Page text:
Decoration of façades are different. Color of these houses also varies. When we are on Owen Street, I tell Cheri, “Drop me here, let me take a decent shot of this red building at least.”
She nods and drives away. I walk around the bright red painted building. This one is quite different. Not because it is well taking care of it, no it is not one floor. More like one and half floor and build of red brick. White small windows look very attractive on it. Even the side of the building has small windows. Instead of wooden fence by the side, it is open with tall green grass surrounds the building.
I stood on the corner to photograph this is impressive shotgun house. It did not have a porch but white awnings on top of the front door and the window which looked very cute.
I hear a honk, and hurry to go back the street to jump into the van.

We chat non-stop till we arrive back at her flat. She drops me in front of the apartment and leaves. I pick the key from underneath of the matt and enter house. I feel a bit surprised by the fact that, they hide their house key underneath the mat. So it does not only happen in movies. I know they live in a middle class neighborhood, it is safe here. I still find it quite relaxing to feel: ‘that safe’ in a city.

No one is at home. Kids are at school. Cheri and Teri are at work. The apartment has thick brick walls, which keep the house cold in summer and winter. Instead of going outside take more photos of houses I go into the kitchen and cook.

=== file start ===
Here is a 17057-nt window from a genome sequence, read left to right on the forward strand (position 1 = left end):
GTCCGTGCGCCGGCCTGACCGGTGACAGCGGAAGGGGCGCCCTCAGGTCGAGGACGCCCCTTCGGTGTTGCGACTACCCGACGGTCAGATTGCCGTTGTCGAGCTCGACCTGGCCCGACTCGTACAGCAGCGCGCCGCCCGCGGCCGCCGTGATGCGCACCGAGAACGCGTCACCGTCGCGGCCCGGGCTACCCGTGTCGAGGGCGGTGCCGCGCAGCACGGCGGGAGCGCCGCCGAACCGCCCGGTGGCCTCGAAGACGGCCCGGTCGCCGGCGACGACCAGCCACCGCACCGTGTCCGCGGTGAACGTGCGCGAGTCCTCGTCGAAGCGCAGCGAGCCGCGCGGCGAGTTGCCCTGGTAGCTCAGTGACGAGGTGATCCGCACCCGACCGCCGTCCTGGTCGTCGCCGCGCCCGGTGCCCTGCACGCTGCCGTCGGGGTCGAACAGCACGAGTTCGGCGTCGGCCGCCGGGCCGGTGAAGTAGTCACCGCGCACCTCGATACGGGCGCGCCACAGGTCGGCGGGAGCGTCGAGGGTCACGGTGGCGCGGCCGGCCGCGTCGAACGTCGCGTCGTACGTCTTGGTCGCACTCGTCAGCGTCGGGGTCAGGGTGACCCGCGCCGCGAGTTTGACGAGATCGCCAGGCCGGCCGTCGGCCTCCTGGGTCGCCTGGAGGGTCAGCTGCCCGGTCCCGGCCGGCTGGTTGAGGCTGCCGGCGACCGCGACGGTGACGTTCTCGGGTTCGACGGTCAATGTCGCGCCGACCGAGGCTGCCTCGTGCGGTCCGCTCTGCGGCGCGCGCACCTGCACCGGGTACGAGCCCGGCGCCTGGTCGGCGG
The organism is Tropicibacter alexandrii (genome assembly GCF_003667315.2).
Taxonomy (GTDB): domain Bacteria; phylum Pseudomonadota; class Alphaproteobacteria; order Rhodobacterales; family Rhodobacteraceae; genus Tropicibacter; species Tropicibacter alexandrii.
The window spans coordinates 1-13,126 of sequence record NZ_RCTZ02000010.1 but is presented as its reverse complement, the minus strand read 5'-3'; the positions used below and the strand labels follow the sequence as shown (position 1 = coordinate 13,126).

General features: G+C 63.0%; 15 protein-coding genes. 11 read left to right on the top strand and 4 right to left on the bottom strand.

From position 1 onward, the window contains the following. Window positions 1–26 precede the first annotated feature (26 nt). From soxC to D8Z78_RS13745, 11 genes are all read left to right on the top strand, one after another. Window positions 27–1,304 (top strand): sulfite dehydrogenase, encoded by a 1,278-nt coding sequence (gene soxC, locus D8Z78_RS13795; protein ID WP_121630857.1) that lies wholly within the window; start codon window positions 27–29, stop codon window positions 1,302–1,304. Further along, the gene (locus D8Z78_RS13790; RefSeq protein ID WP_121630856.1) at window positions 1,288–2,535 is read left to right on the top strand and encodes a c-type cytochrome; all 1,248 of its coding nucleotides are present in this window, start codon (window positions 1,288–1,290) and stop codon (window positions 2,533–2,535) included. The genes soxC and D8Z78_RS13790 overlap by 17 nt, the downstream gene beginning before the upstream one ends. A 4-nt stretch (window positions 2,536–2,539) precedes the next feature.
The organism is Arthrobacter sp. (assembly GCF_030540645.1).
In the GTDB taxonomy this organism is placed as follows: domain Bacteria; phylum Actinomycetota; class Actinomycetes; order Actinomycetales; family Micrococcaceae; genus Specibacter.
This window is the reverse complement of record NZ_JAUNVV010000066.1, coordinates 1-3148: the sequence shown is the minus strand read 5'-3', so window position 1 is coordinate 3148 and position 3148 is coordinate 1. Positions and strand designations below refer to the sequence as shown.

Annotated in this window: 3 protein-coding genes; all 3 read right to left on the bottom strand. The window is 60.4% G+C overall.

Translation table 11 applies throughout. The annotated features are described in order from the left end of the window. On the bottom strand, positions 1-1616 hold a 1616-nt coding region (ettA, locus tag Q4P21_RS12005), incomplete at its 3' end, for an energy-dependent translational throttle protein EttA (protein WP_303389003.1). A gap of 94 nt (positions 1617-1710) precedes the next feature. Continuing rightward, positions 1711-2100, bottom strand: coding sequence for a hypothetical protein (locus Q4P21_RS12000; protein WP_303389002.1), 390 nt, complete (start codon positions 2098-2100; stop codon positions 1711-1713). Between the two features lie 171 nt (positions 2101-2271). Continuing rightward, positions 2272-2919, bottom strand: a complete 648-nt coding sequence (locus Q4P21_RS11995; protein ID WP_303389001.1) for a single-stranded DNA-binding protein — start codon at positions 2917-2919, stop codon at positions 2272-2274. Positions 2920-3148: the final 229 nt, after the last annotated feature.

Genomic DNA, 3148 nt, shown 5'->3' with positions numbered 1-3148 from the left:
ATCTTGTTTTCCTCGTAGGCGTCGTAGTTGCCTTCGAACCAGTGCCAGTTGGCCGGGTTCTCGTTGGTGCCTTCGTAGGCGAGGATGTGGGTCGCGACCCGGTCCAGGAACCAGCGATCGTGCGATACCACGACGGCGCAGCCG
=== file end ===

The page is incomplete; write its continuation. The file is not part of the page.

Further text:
I make a traditional a Turkish dish, lentil balls, I know that they like to eat that. After I finish cooking, I go to the large balcony, I sat on a white swing. I have shotgun houses in my mind. They remind me somehow narrow houses on the canals of Holland. The long skinny house type. Shotgun houses are only 12 feet wide. I remember seeing even narrower ones in Amsterdam. One of the most famous is the building at Singel 7. The white building has a width of only about 3 Ft., 3 in., the house is barely wider than its own front door. They resemble each other. Of course shotgun houses in US mostly made of wood, in Europe narrow houses are bricks. However it was not always like that. The original medieval Amsterdam buildings were made of wood. However in 1421 and 1452 the city destroyed by huge fire. In 1669, timber construction was banned, so new houses constructed by bricks.

As I start to read about shotgun houses, I learn that they have different styles. One-story freestanding shotgun house is called single shotgun. Two stories, double-barrel shotgun ( two shotgun house put together under one roof, and sharing a central wall ), one and half floor it is called camelback shotgun house. Mainly built around Southern part of United States.

I am curious where the name came from? I found two theories.
First is about paying less tax. In the 1800s, property taxes were based on lot frontage. Builders began building long, narrow houses on very narrow lots to lower property taxes. In New Orleans if they build 12 feet wide house, their real estate tax based on frontage rather than square footage. However some historian opposed this theory, because of the lack of proof of tax document.

I still find this reasonable possibility. Always follow the money.
Come to think of it, perhaps more likely scenario is that in narrow urban lots you can build more houses.
Just like in Amsterdam, the property tax is directly related to the width of the house, and the land price is expensive in this waterside city. Well, early shotgun houses are developed beginning of 1800, around rivers such as Mississippi.